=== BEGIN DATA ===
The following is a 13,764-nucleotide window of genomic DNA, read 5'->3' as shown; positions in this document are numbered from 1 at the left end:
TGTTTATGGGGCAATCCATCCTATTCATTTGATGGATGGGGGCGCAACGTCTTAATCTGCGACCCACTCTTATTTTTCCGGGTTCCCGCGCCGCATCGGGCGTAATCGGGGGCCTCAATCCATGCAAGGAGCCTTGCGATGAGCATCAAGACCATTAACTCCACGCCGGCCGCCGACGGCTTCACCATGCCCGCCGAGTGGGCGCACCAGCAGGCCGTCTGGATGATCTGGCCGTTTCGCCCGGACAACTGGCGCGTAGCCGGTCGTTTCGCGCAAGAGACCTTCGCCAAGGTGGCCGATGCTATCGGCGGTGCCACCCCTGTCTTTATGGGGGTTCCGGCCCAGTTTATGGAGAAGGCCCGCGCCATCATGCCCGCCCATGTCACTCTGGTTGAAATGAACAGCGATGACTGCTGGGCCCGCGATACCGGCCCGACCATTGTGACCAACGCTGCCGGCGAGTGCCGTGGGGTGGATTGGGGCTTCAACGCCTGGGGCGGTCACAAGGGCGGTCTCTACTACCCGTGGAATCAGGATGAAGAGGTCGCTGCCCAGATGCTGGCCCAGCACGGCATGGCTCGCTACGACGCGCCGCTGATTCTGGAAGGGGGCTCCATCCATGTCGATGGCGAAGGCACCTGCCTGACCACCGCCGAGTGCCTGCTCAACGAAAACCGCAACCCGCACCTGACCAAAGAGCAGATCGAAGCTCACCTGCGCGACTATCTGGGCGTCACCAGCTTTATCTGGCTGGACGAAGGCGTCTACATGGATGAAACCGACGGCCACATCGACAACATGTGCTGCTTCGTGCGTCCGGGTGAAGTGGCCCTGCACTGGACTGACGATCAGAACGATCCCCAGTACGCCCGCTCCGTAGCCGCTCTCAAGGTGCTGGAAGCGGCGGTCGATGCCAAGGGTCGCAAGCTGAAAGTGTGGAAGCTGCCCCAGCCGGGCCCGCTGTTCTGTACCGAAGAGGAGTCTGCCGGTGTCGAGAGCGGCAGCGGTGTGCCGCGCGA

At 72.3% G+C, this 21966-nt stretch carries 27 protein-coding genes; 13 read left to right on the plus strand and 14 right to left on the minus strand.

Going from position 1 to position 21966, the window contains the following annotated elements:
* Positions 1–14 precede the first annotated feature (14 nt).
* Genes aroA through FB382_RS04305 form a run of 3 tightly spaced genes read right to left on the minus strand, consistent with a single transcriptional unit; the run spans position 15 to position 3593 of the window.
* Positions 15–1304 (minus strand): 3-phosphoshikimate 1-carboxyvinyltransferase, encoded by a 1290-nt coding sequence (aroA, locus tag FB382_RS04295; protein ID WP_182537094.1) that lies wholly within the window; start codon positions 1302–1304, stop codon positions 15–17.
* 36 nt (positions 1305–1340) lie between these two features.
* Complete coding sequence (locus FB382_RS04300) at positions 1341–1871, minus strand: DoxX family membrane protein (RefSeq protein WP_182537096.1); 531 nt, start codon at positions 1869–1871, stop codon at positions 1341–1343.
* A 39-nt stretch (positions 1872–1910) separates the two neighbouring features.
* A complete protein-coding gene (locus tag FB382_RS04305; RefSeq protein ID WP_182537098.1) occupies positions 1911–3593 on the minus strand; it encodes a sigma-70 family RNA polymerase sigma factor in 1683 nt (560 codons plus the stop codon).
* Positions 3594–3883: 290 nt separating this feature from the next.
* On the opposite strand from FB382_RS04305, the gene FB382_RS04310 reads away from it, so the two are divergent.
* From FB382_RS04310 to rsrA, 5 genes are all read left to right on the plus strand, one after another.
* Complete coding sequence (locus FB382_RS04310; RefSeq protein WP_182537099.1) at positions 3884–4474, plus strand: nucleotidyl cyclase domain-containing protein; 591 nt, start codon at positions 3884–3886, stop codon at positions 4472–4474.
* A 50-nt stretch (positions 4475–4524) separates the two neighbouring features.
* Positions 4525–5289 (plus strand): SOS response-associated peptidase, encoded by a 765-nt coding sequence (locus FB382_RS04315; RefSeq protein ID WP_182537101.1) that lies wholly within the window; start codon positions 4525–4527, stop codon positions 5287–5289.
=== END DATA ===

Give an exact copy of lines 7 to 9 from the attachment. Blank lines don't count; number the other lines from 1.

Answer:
* Positions 15–1304 (minus strand): 3-phosphoshikimate 1-carboxyvinyltransferase, encoded by a 1290-nt coding sequence (aroA, locus tag FB382_RS04295; protein ID WP_182537094.1) that lies wholly within the window; start codon positions 1302–1304, stop codon positions 15–17.
* 36 nt (positions 1305–1340) lie between these two features.
* Complete coding sequence (locus FB382_RS04300) at positions 1341–1871, minus strand: DoxX family membrane protein (RefSeq protein WP_182537096.1); 531 nt, start codon at positions 1869–1871, stop codon at positions 1341–1343.